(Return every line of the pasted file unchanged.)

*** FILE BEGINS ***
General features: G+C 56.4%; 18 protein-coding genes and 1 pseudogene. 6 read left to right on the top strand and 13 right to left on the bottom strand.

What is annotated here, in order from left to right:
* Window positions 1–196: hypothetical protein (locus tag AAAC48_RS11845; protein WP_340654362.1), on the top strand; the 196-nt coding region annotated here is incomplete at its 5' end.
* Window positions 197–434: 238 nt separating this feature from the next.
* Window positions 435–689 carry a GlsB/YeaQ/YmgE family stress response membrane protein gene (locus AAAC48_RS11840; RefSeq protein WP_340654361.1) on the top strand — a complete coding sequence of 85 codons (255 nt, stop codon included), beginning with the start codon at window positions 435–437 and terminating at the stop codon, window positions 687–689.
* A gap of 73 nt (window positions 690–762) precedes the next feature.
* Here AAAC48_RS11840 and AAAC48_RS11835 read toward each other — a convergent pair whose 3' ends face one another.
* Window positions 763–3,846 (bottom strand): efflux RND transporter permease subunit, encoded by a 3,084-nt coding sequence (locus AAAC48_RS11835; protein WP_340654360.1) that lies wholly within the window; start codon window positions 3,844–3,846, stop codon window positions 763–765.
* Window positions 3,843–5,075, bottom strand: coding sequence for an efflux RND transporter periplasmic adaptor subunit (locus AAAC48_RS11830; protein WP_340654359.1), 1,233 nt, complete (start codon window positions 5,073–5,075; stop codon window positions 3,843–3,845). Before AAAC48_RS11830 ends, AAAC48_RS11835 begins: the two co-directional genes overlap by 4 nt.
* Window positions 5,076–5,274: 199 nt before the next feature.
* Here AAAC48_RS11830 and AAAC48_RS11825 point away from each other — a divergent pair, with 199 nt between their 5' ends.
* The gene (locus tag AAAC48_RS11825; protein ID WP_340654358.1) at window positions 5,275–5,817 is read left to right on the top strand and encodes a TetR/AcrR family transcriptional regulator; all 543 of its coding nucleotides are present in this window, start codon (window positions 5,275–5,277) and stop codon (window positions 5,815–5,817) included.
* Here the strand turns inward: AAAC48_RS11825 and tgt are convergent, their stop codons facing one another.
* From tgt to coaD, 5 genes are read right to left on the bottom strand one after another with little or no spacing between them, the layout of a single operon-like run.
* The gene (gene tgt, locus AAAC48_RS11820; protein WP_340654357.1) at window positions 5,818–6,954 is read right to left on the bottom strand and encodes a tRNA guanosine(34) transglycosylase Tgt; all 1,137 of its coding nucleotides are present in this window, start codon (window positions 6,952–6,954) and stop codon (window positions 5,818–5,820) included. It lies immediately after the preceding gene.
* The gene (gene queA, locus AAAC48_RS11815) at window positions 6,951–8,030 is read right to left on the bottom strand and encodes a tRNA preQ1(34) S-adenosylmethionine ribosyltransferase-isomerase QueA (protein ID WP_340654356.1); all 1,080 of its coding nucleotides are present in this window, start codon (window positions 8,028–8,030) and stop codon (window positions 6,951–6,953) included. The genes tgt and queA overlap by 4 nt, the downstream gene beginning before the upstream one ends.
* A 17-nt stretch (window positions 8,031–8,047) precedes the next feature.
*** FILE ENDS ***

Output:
General features: G+C 56.4%; 18 protein-coding genes and 1 pseudogene. 6 read left to right on the top strand and 13 right to left on the bottom strand.

What is annotated here, in order from left to right:
* Window positions 1–196: hypothetical protein (locus tag AAAC48_RS11845; protein WP_340654362.1), on the top strand; the 196-nt coding region annotated here is incomplete at its 5' end.
* Window positions 197–434: 238 nt separating this feature from the next.
* Window positions 435–689 carry a GlsB/YeaQ/YmgE family stress response membrane protein gene (locus AAAC48_RS11840; RefSeq protein WP_340654361.1) on the top strand — a complete coding sequence of 85 codons (255 nt, stop codon included), beginning with the start codon at window positions 435–437 and terminating at the stop codon, window positions 687–689.
* A gap of 73 nt (window positions 690–762) precedes the next feature.
* Here AAAC48_RS11840 and AAAC48_RS11835 read toward each other — a convergent pair whose 3' ends face one another.
* Window positions 763–3,846 (bottom strand): efflux RND transporter permease subunit, encoded by a 3,084-nt coding sequence (locus AAAC48_RS11835; protein WP_340654360.1) that lies wholly within the window; start codon window positions 3,844–3,846, stop codon window positions 763–765.
* Window positions 3,843–5,075, bottom strand: coding sequence for an efflux RND transporter periplasmic adaptor subunit (locus AAAC48_RS11830; protein WP_340654359.1), 1,233 nt, complete (start codon window positions 5,073–5,075; stop codon window positions 3,843–3,845). Before AAAC48_RS11830 ends, AAAC48_RS11835 begins: the two co-directional genes overlap by 4 nt.
* Window positions 5,076–5,274: 199 nt before the next feature.
* Here AAAC48_RS11830 and AAAC48_RS11825 point away from each other — a divergent pair, with 199 nt between their 5' ends.
* The gene (locus tag AAAC48_RS11825; protein ID WP_340654358.1) at window positions 5,275–5,817 is read left to right on the top strand and encodes a TetR/AcrR family transcriptional regulator; all 543 of its coding nucleotides are present in this window, start codon (window positions 5,275–5,277) and stop codon (window positions 5,815–5,817) included.
* Here the strand turns inward: AAAC48_RS11825 and tgt are convergent, their stop codons facing one another.
* From tgt to coaD, 5 genes are read right to left on the bottom strand one after another with little or no spacing between them, the layout of a single operon-like run.
* The gene (gene tgt, locus AAAC48_RS11820; protein WP_340654357.1) at window positions 5,818–6,954 is read right to left on the bottom strand and encodes a tRNA guanosine(34) transglycosylase Tgt; all 1,137 of its coding nucleotides are present in this window, start codon (window positions 6,952–6,954) and stop codon (window positions 5,818–5,820) included. It lies immediately after the preceding gene.
* The gene (gene queA, locus AAAC48_RS11815) at window positions 6,951–8,030 is read right to left on the bottom strand and encodes a tRNA preQ1(34) S-adenosylmethionine ribosyltransferase-isomerase QueA (protein ID WP_340654356.1); all 1,080 of its coding nucleotides are present in this window, start codon (window positions 8,028–8,030) and stop codon (window positions 6,951–6,953) included. The genes tgt and queA overlap by 4 nt, the downstream gene beginning before the upstream one ends.
* A 17-nt stretch (window positions 8,031–8,047) precedes the next feature.